Four Stone Hearth Volume 24

Yes, I know it’s hard to believe, but you have indeed come to the 24th Four Stone Hearth anthropology blog carnival. Just lean your club against the wall, grab a hunk of raw flesh and park your hairy arse on the damp ground. And try not to smack anybody.


I first saw “Quest For Fire” as a rather confused 10-year old. I watched it with a group of older male relatives and was curious as to why we were watching a movie where ape-people were running about grunting and waving clubs at each other. Then we came to the part where one of the males gives it to the female doggy-style. And then I realised why my relatives would sit down to a 2-hour film with no speech – because Jimmy down at the pirate video store had mentioned there was some shagging in it.

And that was my first brush with anthropology, with the idea that people a long time ago may not really have seen the world as I saw it, even though their brains were probably similar. My second brush with anthropology was…well, it is this blog carnival, actually. And so, 25 years later, we can see if I have managed to pick up anything on my travels, and if I can present it in a way that does not make me appear like a total Australopithecus.

Look, a hominid reference already – this is going to go just fine!

First up, we head over to Bonobo Handshake and watch as a group of intrepid researchers are dispatched to the Democratic Republic of Congo in order to make life more interesting for a group of bonobos. Bonobos, for those of you who don’t know, are popular with feminists as they live in a female-dominated societies and apparently solve their disputes by shagging. And who says we can’t learn anything from our hairier cousins?

Next, from John Hawks Weblog, we have an article discussing that, after 10,000 years in first position, farming has just slipped to number 2 in the world’s leading industry list. Apparently more people are now working in “services” than are kept busy converting sunlight to useful consumables such as food. brings us 2 articles on the Dmanisi fossil specimens: this one and this other one. Lots of fine images of bones and teeth, if that is your thing. And if you have read this far, then it probably is.

CFeagans over at Hot Cup of Joe walks us through the tangled web of the Italian Antiques Trial. It seems that trafficking in stolen antiques is a crime these days. Tell that to the museums of the world who got their most of their collections together in this ancient and time-honoured fashion.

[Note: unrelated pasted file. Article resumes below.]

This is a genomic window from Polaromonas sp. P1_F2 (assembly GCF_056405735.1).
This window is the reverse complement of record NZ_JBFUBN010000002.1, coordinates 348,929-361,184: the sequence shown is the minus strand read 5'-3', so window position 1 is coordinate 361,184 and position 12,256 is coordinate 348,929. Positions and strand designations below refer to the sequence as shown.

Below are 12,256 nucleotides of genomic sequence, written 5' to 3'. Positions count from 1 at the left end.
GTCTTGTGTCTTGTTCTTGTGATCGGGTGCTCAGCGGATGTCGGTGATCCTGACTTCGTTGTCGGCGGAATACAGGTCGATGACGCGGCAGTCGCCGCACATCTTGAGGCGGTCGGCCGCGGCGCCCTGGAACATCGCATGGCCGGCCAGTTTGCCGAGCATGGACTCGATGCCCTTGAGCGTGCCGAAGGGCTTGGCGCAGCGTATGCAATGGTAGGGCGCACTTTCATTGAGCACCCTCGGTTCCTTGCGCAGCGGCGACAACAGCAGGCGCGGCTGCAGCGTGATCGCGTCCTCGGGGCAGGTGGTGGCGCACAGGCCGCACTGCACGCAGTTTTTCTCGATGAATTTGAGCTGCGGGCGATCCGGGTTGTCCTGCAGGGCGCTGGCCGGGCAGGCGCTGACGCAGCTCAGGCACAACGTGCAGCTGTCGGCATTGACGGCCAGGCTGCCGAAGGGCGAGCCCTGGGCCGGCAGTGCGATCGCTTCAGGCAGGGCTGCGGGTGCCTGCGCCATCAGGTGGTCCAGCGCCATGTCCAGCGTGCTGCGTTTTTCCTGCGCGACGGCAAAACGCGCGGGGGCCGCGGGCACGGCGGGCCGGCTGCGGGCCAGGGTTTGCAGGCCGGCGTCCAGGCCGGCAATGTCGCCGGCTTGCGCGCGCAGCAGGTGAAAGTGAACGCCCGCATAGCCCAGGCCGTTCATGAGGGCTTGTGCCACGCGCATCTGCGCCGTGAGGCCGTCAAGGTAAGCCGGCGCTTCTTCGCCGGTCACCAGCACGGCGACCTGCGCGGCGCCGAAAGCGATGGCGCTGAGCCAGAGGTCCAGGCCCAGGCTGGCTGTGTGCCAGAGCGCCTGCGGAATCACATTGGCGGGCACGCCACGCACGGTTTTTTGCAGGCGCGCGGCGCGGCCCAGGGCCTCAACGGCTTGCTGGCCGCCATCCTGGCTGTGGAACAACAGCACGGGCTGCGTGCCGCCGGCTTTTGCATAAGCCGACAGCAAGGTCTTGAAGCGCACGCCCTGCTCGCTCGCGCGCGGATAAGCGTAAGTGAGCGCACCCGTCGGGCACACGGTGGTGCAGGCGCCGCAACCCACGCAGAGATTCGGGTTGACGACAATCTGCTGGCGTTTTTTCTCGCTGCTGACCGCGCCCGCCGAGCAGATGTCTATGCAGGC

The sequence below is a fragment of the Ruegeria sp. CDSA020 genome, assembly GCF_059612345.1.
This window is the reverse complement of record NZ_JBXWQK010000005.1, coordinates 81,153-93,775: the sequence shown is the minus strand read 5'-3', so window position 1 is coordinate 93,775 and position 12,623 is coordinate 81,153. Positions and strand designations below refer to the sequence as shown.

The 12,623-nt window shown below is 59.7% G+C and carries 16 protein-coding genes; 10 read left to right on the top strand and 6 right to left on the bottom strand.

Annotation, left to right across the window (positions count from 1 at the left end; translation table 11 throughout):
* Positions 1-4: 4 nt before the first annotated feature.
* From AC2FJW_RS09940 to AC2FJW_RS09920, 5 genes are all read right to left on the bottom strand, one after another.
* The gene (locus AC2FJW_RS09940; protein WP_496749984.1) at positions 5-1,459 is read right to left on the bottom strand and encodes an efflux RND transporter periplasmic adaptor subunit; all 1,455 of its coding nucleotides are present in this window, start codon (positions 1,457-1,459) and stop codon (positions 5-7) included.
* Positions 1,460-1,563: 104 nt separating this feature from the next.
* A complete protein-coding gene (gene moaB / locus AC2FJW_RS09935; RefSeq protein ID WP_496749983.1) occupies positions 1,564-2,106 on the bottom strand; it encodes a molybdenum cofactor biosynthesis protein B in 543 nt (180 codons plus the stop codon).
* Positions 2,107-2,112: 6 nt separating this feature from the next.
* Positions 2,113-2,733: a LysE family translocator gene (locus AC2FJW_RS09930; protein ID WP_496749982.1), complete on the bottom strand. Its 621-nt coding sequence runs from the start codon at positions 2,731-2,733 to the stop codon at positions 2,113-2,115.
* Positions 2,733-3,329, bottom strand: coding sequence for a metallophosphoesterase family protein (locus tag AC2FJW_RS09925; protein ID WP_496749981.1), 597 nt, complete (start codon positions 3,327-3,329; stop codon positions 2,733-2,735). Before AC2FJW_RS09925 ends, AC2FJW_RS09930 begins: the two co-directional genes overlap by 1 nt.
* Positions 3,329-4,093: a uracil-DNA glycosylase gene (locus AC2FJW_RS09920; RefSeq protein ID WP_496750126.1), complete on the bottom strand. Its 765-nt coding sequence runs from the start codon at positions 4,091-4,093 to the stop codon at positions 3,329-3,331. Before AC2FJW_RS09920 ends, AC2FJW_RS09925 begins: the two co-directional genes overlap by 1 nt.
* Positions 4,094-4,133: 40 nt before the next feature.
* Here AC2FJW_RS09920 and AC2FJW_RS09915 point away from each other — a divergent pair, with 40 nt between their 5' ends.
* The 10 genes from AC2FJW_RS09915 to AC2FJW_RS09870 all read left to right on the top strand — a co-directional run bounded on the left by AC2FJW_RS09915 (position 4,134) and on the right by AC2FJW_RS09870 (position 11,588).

Science Daily looks at whether the first domesticated pigs in Europe were brought over by Middle Eastern farmers, or if they descended instead from the native wild boar. This is decided by looking at DNA, digging stuff up and thinking quite intensely. Oh just read it. throws a little linguistic anthropology at us. In this article they discuss if pronouns are a linguistic tool designed to stop our brains from accessing the hard-drive too often. A sort of cerebral flash-memory, if you will.

Glen over at Paleoglot gives us a few thoughts on sexuality and history and how it is impossible to separate one from the other, no matter how many flag-waving moralists are camped on your front lawn.

Tim Jones over at Remote Central brings us an exciting account of an excavation near Sydney, which may be the site of an incredibly old aboriginal settlement. And it makes you wonder if the present culture in the region will last quite as long as the previous one…

Primate Diaries brings looks at the current position of primates in our research laboratories (quite often prone and restrained with metal bits sticking into their brains) and asks how necessary this all is. Your busy Primate Diary host also takes a look at Homo floresiensis, and looks at the reasons for the female menopause. And wouldn’t you know it, it’s got very little to do with playing bingo.

My own entry to this blog carnival is not at first glance (or second) recognisable as anthropology. But I don’t care, because it’s my game and if I can’t play then I’m going home.

We head over to Archaeozoology for a couple of articles on the general topic of ‘The Archaeozoology of Luxury and the Exotic.’ Article one deals with The Archaeozoology of Luxury, and article 2, Narwhals or Unicorns?, looks at the general confusion concerning ancient animal body parts and where they sat on the animal in question.

Finally, a little something from Dr. Martin Rundqvist, who serenades us with tales of scanning the ground, digging it up and finding cool stuff.

Thank you for joining me on this random stagger through a diverse range of subjects that I barely understand. The next Four Stone Hearth will be over at Remote Central on October 10. So take your club and get the hell out. You needn’t shut the door as the cave doesn’t have one. And I’m really, really sorry about the pubic lice.

/ paddy

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